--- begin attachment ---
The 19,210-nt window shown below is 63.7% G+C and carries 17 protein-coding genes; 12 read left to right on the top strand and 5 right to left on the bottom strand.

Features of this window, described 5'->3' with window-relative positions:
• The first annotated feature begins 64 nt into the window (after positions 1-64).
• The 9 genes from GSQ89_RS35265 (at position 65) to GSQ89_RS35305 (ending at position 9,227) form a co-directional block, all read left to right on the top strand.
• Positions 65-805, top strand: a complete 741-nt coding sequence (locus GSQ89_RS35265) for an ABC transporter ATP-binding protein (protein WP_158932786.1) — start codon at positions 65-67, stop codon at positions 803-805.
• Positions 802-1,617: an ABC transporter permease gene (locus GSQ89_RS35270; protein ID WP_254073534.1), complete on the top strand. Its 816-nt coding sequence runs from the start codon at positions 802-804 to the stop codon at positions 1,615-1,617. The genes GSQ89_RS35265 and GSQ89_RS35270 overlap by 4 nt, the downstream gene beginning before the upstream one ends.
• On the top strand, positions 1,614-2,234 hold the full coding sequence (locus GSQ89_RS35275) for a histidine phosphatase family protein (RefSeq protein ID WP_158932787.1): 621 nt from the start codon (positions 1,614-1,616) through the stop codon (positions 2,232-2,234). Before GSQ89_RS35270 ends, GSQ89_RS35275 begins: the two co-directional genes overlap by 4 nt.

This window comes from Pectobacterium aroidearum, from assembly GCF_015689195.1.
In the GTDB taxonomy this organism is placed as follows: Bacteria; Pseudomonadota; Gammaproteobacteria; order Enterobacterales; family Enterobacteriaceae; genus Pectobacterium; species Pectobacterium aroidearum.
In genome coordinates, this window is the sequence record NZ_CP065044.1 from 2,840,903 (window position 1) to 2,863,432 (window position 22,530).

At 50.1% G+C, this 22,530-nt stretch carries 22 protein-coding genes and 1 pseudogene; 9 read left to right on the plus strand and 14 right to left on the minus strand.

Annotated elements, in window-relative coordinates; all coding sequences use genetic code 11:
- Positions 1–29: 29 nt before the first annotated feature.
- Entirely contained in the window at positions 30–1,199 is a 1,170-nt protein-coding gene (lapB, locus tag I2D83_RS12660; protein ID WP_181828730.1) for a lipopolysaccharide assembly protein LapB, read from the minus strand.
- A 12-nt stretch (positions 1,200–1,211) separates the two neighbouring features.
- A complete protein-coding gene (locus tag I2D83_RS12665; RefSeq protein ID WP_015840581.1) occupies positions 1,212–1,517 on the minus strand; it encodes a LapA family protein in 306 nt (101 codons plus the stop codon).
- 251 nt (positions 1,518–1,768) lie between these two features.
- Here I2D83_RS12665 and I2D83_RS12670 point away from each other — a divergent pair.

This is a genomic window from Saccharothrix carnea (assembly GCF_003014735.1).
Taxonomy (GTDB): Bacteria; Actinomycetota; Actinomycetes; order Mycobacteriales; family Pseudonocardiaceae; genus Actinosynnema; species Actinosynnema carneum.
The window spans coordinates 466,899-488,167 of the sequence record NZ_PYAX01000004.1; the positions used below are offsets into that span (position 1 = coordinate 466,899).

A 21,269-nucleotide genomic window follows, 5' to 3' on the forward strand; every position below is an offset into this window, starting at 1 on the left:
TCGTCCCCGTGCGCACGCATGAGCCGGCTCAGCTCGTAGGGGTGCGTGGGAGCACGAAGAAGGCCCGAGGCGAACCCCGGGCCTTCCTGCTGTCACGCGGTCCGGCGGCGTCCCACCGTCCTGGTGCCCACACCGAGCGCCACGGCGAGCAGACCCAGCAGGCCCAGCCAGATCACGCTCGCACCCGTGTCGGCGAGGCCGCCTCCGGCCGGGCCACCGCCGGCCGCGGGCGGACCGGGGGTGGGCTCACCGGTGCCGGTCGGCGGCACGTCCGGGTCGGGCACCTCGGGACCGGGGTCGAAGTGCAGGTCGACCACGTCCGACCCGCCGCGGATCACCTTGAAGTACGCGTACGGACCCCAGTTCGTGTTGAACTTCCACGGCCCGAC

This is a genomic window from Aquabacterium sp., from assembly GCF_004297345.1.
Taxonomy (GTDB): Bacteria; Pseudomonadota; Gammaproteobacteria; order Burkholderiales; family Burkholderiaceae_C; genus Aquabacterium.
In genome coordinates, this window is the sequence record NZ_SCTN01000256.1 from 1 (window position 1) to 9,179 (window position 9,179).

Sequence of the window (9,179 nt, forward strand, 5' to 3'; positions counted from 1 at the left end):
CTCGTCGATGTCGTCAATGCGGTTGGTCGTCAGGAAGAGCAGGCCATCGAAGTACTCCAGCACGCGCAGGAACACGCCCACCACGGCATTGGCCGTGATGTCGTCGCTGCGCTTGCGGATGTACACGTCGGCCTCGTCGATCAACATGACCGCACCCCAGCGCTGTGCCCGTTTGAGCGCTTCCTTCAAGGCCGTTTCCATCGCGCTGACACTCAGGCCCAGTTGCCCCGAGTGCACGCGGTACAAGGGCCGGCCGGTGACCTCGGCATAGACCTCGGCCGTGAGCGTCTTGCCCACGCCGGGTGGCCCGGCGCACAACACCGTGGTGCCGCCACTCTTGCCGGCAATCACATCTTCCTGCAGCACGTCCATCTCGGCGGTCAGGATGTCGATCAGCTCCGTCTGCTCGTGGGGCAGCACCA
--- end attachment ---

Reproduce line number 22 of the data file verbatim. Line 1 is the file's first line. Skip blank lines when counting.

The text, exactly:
A 21,269-nucleotide genomic window follows, 5' to 3' on the forward strand; every position below is an offset into this window, starting at 1 on the left: